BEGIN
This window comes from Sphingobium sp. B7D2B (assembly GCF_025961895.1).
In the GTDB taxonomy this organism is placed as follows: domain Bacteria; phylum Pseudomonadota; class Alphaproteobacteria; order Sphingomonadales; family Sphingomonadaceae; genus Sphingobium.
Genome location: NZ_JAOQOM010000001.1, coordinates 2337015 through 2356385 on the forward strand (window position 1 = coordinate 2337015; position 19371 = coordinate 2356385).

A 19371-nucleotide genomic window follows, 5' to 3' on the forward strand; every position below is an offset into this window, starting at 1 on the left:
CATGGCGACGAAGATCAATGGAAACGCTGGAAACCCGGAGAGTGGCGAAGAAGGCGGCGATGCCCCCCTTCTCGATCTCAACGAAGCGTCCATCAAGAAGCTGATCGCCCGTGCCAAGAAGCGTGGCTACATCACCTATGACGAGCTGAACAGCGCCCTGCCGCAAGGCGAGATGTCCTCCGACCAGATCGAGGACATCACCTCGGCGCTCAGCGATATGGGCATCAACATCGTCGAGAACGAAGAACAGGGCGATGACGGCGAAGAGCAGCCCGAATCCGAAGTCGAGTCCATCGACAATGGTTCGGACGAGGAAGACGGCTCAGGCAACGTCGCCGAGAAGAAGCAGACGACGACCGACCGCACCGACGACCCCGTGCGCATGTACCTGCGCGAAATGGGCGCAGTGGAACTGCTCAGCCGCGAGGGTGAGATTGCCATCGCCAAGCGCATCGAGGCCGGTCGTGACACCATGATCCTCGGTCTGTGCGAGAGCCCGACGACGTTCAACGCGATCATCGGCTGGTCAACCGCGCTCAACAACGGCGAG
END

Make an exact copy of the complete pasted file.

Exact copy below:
This window comes from Sphingobium sp. B7D2B (assembly GCF_025961895.1).
In the GTDB taxonomy this organism is placed as follows: domain Bacteria; phylum Pseudomonadota; class Alphaproteobacteria; order Sphingomonadales; family Sphingomonadaceae; genus Sphingobium.
Genome location: NZ_JAOQOM010000001.1, coordinates 2337015 through 2356385 on the forward strand (window position 1 = coordinate 2337015; position 19371 = coordinate 2356385).

A 19371-nucleotide genomic window follows, 5' to 3' on the forward strand; every position below is an offset into this window, starting at 1 on the left:
CATGGCGACGAAGATCAATGGAAACGCTGGAAACCCGGAGAGTGGCGAAGAAGGCGGCGATGCCCCCCTTCTCGATCTCAACGAAGCGTCCATCAAGAAGCTGATCGCCCGTGCCAAGAAGCGTGGCTACATCACCTATGACGAGCTGAACAGCGCCCTGCCGCAAGGCGAGATGTCCTCCGACCAGATCGAGGACATCACCTCGGCGCTCAGCGATATGGGCATCAACATCGTCGAGAACGAAGAACAGGGCGATGACGGCGAAGAGCAGCCCGAATCCGAAGTCGAGTCCATCGACAATGGTTCGGACGAGGAAGACGGCTCAGGCAACGTCGCCGAGAAGAAGCAGACGACGACCGACCGCACCGACGACCCCGTGCGCATGTACCTGCGCGAAATGGGCGCAGTGGAACTGCTCAGCCGCGAGGGTGAGATTGCCATCGCCAAGCGCATCGAGGCCGGTCGTGACACCATGATCCTCGGTCTGTGCGAGAGCCCGACGACGTTCAACGCGATCATCGGCTGGTCAACCGCGCTCAACAACGGCGAG